Shareholder votes on executive compensation packages– known as "say on pay" votes –are nonbinding, meaning that even if shareholders resoundingly reject an executive's proposed compensation, the board may award him or her that compensation nonetheless.
Shareholders may find it encouraging, however, that "say on pay" votes have been known to influence companies' compensation practices. A 2015 study by Equilar found that of 68 companies in the Russell 3000 that saw shareholders reject executive compensation, at least 44—or about 65 percent— responded by changing their compensation policies.
Proxy statements also list the board of directors' appointment of an auditing firm for the coming fiscal year and ask investors to ratify that appointment. Investors can learn more about auditing firms and their relationships with publicly traded companies on the SEC's website.
Some proxy statements include charts showing a company's performance, including the performance of its stock against a benchmark index. If such information interests you and you don't see it in a proxy statement, consult a company's 10-K statement, which is typically filed one to two months before a proxy statement.
What are shareholder proposals?
A shareholder or group of shareholders who wish to change something about the way a company does business can submit a proposal that is included in the company's proxy statement and voted on at the company's annual meeting. In some cases, shareholders may call special meetings to vote on their proposals. But not all shareholders are eligible to submit proposals. Per SEC rules, a shareholder submitting a proposal must have continuously held at least $2,000 in market value or 1 percent of the company's securities for at least one year by the date the proposal is submitted.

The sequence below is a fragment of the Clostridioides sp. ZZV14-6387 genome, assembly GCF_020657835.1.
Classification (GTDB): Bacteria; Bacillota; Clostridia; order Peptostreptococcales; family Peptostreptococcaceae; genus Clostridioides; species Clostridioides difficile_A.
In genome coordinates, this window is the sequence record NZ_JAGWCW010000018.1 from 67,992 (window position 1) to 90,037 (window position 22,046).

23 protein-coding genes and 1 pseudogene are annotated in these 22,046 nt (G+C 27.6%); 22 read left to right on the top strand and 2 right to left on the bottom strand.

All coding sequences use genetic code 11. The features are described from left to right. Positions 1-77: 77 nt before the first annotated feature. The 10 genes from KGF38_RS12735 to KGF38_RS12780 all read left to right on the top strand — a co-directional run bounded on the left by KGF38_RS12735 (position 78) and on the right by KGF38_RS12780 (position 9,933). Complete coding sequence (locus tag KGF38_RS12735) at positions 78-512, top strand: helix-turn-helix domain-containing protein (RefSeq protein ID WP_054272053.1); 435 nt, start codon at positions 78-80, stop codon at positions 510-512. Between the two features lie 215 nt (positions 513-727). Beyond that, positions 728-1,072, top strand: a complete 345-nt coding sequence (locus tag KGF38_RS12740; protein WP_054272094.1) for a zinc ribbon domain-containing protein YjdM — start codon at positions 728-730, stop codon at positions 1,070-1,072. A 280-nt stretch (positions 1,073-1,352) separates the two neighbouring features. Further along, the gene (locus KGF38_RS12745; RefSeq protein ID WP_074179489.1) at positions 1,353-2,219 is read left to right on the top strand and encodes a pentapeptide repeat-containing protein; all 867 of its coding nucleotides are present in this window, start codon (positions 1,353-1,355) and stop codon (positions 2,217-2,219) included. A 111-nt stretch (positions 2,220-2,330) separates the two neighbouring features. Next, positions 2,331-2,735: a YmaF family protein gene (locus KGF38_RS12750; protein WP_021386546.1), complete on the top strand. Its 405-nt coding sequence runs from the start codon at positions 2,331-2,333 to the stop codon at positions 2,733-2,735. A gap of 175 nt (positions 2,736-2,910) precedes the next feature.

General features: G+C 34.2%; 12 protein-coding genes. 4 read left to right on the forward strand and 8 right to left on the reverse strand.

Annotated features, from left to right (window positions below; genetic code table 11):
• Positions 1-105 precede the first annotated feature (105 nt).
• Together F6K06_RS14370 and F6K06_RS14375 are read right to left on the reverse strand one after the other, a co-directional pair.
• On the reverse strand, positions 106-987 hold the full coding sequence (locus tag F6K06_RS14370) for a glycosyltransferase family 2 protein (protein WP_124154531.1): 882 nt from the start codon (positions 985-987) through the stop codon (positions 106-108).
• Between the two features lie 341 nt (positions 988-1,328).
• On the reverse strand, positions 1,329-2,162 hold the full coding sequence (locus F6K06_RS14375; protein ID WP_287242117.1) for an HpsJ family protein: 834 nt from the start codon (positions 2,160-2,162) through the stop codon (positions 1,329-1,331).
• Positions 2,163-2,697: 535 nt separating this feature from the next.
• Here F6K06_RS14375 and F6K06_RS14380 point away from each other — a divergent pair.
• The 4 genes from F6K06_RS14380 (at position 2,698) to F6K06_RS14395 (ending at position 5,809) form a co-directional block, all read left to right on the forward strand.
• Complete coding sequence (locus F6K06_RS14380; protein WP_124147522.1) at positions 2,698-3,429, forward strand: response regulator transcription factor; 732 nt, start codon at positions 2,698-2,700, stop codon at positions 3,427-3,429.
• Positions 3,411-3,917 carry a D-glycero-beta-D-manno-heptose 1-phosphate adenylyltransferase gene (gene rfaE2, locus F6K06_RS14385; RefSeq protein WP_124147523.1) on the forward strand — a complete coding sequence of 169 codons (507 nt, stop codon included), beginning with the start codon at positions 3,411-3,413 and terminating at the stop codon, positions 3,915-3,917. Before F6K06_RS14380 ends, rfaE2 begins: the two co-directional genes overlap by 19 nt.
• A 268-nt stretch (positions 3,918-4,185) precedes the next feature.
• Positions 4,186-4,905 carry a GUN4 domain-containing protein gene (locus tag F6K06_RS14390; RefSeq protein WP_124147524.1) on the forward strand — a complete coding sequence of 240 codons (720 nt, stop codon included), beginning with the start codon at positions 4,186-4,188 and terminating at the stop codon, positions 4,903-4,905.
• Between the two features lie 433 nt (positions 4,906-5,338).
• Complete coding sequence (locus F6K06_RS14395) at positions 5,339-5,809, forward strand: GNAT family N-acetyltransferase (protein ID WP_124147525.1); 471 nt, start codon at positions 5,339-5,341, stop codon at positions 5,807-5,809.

Shareholder proposals often tackle what are known as ESG issues – environmental, social and governance issues. For instance, shareholders may propose that a company take action to make use of certain sustainable resources, avoid child labor at their overseas plants or change its bylaws to set term limits for board members or to adopt proxy access.
Though shareholder proposals usually fail to receive majority approval, they can have an impact nonetheless. Scores of companies expanded their non-discrimination policies to include sexual orientation in response to resolutions asking for such measures since the mid-1990s, according to US SIF: The Forum for Sustainable and Responsible Investment.